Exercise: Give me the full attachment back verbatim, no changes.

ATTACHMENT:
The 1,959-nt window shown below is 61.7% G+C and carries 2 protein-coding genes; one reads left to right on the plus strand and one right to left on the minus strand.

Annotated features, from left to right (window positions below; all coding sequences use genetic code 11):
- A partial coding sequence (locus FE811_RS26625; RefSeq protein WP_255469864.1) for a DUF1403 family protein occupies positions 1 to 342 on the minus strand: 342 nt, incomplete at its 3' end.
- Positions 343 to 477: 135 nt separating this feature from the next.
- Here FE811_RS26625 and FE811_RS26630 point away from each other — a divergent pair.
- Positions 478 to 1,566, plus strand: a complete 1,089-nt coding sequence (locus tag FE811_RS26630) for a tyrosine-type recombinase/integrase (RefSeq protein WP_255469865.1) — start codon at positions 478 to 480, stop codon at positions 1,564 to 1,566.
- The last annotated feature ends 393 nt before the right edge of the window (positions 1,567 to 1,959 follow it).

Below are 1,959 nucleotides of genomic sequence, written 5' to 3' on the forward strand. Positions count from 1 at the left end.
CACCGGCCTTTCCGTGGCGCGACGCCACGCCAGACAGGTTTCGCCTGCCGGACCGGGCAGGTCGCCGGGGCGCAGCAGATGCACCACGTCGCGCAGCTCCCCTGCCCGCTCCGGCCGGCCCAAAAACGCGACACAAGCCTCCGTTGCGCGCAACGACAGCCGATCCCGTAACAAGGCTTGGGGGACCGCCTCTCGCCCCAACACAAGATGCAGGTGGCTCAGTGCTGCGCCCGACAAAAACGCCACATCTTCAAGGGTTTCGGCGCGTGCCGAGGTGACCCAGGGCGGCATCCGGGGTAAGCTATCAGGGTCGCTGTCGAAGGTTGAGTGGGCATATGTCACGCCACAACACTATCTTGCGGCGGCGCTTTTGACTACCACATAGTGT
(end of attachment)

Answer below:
The 1,959-nt window shown below is 61.7% G+C and carries 2 protein-coding genes; one reads left to right on the plus strand and one right to left on the minus strand.

Annotated features, from left to right (window positions below; all coding sequences use genetic code 11):
- A partial coding sequence (locus FE811_RS26625; RefSeq protein WP_255469864.1) for a DUF1403 family protein occupies positions 1 to 342 on the minus strand: 342 nt, incomplete at its 3' end.
- Positions 343 to 477: 135 nt separating this feature from the next.
- Here FE811_RS26625 and FE811_RS26630 point away from each other — a divergent pair.
- Positions 478 to 1,566, plus strand: a complete 1,089-nt coding sequence (locus tag FE811_RS26630) for a tyrosine-type recombinase/integrase (RefSeq protein WP_255469865.1) — start codon at positions 478 to 480, stop codon at positions 1,564 to 1,566.
- The last annotated feature ends 393 nt before the right edge of the window (positions 1,567 to 1,959 follow it).

Below are 1,959 nucleotides of genomic sequence, written 5' to 3' on the forward strand. Positions count from 1 at the left end.
CACCGGCCTTTCCGTGGCGCGACGCCACGCCAGACAGGTTTCGCCTGCCGGACCGGGCAGGTCGCCGGGGCGCAGCAGATGCACCACGTCGCGCAGCTCCCCTGCCCGCTCCGGCCGGCCCAAAAACGCGACACAAGCCTCCGTTGCGCGCAACGACAGCCGATCCCGTAACAAGGCTTGGGGGACCGCCTCTCGCCCCAACACAAGATGCAGGTGGCTCAGTGCTGCGCCCGACAAAAACGCCACATCTTCAAGGGTTTCGGCGCGTGCCGAGGTGACCCAGGGCGGCATCCGGGGTAAGCTATCAGGGTCGCTGTCGAAGGTTGAGTGGGCATATGTCACGCCACAACACTATCTTGCGGCGGCGCTTTTGACTACCACATAGTGT